Perot and Clinton both claimed particular expertise in the subject, citing education reform initiatives they directed in their home states. Perot, predictably, drew the biggest laugh of the night, ending with an anecdote about a Houston youngster who "kept a chicken in his bathtub" and missed dozens of school days by taking it to livestock shows.
Perot, reciting statistics indicating that Americans pay the most but receive far from the best care, blamed Washington lobbyists for a system he says now serves special interests rather than average people.
Clinton again countered with a five-point plan he said would extend coverage to all Americans and reduce spiraling costs. "We need a drastic simplification of the health care system," he said, including restrictions on the insurance industry and limits on increases in pharmaceutical costs.
Bush stressed one of his favorite approaches--new limits on medical malpractice lawsuits.
Bush stressed that despite the nation's domestic woes, it can "not pull back into isolation" as it has at times in the past.
"We are the United States and we have a responsibility to lead," he said. Bush boasted of his foreign policy record, declaring: "Forty or 45 countries have gone democratic since I've been President. . . . This is exciting. . . . You hear a lot about the bad things that happened on my watch but I would hope people think this is pretty good."
Alluding to the military victory over Iraq, he added: "If it weren't for us, Saddam Hussein would be sitting on top of three-fifths of the world oil supply and he'd have nuclear weapons."
Clinton and Perot also spoke of an active international role, particularly in helping the former Soviet states with their political conversion, but asserted that the United States must strengthen its economy so that it can afford to exert its influence.
The Democratic candidate said he supports the so-called Brady bill, legislation which would establish a waiting period before the purchase of a handgun. Clinton also said he favors imposing restrictions on the sale of assault weapons.
The Brady bill was named for Jim Brady, President Reagan's first press secretary, who was paralyzed during a 1981 assassination attempt on Reagan.
By contrast, Bush said he is opposed to the Brady bill because it is "not tough enough on criminals."
"I am not for national registration of firearms," the President said. He argued that some of the states with the toughest gun legislation have the highest rates of crime.
Perot agreed with Bush. "I agree it's a timid step in the right direction," he said of the Brady bill. " . . . Why pass a law that won't fix (the problem)?"
Nelson reported from Washington and Gerstenzang from Richmond. Also contributing to this story were Times staff writers Rudy Abramson, John Broder, William Eaton, Douglas Frantz, Paul Houston, Jim Mann, Jonathan Peterson and David G. Savage, all in Washington.
RELATED STORIES, DEBATE EXCERPTS: A24, A25
The Battle of Richmond
\o7 Some notable quotes from Thursday's debate, the second of three contests between the presidential candidates:\f7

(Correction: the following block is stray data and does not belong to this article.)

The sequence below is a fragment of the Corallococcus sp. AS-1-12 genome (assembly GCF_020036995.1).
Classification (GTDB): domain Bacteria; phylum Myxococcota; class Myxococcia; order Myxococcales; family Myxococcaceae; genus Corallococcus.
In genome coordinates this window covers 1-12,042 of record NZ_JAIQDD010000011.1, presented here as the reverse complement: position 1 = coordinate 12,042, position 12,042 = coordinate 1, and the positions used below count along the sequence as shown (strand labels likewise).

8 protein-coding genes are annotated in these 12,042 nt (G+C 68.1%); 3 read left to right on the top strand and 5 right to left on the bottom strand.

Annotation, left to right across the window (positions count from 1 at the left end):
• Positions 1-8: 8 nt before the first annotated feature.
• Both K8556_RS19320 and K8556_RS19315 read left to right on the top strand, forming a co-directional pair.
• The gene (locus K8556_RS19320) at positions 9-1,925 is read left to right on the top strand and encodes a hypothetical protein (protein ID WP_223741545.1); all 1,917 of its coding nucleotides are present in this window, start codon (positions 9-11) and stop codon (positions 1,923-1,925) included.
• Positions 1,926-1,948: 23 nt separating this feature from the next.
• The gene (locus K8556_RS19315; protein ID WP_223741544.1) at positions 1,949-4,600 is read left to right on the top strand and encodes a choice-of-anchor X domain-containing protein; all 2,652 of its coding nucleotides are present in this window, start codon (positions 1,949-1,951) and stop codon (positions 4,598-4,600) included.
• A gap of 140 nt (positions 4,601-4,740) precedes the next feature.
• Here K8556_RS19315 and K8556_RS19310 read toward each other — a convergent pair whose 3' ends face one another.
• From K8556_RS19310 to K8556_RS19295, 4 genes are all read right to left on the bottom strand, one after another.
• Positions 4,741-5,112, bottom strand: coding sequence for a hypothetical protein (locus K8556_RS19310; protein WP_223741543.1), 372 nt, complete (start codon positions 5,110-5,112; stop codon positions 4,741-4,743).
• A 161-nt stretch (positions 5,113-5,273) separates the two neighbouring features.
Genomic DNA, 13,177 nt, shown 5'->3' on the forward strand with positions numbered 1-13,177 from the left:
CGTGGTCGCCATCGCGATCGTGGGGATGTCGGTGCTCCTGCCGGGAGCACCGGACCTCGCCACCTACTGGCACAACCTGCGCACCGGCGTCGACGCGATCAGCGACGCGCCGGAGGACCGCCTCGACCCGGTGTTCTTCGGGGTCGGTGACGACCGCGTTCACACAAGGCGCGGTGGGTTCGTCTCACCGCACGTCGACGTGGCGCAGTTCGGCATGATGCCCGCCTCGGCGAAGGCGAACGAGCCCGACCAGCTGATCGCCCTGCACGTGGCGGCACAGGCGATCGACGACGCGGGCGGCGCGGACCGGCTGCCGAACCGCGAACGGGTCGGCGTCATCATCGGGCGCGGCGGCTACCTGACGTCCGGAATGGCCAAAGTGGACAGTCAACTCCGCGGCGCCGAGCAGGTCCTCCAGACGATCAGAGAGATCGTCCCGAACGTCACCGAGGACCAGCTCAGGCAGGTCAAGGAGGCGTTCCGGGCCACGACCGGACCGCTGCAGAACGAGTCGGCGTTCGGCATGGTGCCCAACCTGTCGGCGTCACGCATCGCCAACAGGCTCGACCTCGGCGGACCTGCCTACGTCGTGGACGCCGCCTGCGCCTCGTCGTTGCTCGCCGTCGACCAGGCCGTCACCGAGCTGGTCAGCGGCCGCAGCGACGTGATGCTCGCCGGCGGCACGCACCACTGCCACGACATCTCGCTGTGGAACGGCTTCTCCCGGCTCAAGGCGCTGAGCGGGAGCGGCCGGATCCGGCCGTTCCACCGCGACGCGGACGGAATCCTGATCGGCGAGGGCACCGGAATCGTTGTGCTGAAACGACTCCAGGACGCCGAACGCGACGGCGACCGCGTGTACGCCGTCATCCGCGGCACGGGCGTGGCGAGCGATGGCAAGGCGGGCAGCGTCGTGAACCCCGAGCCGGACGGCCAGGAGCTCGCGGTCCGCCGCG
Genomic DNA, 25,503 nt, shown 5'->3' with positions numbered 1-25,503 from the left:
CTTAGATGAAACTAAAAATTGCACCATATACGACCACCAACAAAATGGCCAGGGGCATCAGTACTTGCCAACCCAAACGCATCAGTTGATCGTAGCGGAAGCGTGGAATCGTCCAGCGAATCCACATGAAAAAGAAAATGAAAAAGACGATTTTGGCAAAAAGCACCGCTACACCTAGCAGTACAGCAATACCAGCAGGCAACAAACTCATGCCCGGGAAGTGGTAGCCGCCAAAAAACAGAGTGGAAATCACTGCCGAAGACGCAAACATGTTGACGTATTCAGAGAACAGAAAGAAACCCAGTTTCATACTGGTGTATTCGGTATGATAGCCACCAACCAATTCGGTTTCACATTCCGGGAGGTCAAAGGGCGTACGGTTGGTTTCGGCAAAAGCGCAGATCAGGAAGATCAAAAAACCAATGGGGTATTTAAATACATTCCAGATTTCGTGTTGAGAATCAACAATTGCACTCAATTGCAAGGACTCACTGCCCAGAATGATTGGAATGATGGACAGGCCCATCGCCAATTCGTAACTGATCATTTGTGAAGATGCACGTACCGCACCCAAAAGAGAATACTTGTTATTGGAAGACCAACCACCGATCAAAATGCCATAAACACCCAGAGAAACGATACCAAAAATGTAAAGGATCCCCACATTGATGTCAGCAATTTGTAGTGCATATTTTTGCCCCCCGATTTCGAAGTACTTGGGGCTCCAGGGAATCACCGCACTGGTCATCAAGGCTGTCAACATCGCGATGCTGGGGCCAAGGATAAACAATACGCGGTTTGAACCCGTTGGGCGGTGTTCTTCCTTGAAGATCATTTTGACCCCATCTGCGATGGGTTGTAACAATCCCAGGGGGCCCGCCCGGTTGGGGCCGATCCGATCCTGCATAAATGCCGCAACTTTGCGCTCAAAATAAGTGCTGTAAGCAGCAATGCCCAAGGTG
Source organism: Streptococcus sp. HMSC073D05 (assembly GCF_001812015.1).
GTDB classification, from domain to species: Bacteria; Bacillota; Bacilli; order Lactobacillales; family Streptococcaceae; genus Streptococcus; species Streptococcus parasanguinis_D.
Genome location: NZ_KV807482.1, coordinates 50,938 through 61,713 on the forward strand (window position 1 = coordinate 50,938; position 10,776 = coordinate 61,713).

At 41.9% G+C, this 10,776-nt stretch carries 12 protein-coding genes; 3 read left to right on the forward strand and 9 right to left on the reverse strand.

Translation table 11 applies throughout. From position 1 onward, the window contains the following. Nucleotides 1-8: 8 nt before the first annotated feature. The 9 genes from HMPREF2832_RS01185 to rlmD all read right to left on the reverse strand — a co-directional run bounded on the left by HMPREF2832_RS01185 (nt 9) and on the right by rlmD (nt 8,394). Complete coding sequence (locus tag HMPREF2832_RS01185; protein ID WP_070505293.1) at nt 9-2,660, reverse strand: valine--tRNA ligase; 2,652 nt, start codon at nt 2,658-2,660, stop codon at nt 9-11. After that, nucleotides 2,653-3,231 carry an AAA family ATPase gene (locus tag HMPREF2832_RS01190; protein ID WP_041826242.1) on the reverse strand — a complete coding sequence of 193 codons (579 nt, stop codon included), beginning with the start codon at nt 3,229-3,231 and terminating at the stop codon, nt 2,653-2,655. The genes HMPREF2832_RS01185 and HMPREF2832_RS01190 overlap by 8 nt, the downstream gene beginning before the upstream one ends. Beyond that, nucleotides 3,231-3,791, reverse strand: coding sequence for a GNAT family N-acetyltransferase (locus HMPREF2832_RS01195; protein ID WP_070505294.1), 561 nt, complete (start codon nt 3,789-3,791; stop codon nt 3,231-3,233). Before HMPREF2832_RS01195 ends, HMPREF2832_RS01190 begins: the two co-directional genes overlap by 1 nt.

NOTABLE QUOTES FROM THE DEBATE
'You can't turn the White House into the Waffle House--you've got to say what you're for.'
'You have to decide whether you want to change or not. We do not need four more years of an economic theory that does not work.'
'While we sit here tonight, we will go into debt an additional $50 million in an hour and a half. Now, it's not the Republicans' fault, of course, and it's not the Democrats' fault. And what I'm looking for is, who did it?'
'You'll have a shot at me in four years, and you can vote me right out if you think I've done a lousy job. And I would welcome you to do that.'
'I intend to be there one term. I do not intend to spend one minute of one day thinking about reelection. I would take absolutely no compensation.'
'The exciting thing is that the fear of nuclear war is down, and you hear all the bad stuff that's happened on my watch--I hope people will recognize that this is something pretty good for mankind.'
HOW IT PLAYED
'I think the whole election was crystallized in one exchange between Bush and a woman who asked about how the recession had impacted each individual candidate. And Bush said, "I'm not sure I get it." Bill Clinton got it. That's the whole election crystallized.'
--Ray Mabus, former Democratic governor of Mississippi
'I liked the format. But I felt that the moderator treated Perot like a lesser candidate. She seemed to give Clinton all the time he wanted.'
--Betty Sachtleben, spokeswoman for Perot in Missouri
'A clear win.'
--Robert M. Teeter, President's campaign chairman
'A ll in all, I probably wish for a fourth candidate.'
--Steve Gunn, Independent member of Louisiana Legislature
Final Debate Is Monday
\o7 Here are details on the final presidential debate, on Monday:\f7
Time: 4 p.m. PDT
Place: East Lansing, Mich.
Format: Single moderator for first half, panel for the second
ABC, CBS, NBC, CNN, C-SPAN and Fox are carrying the debates live.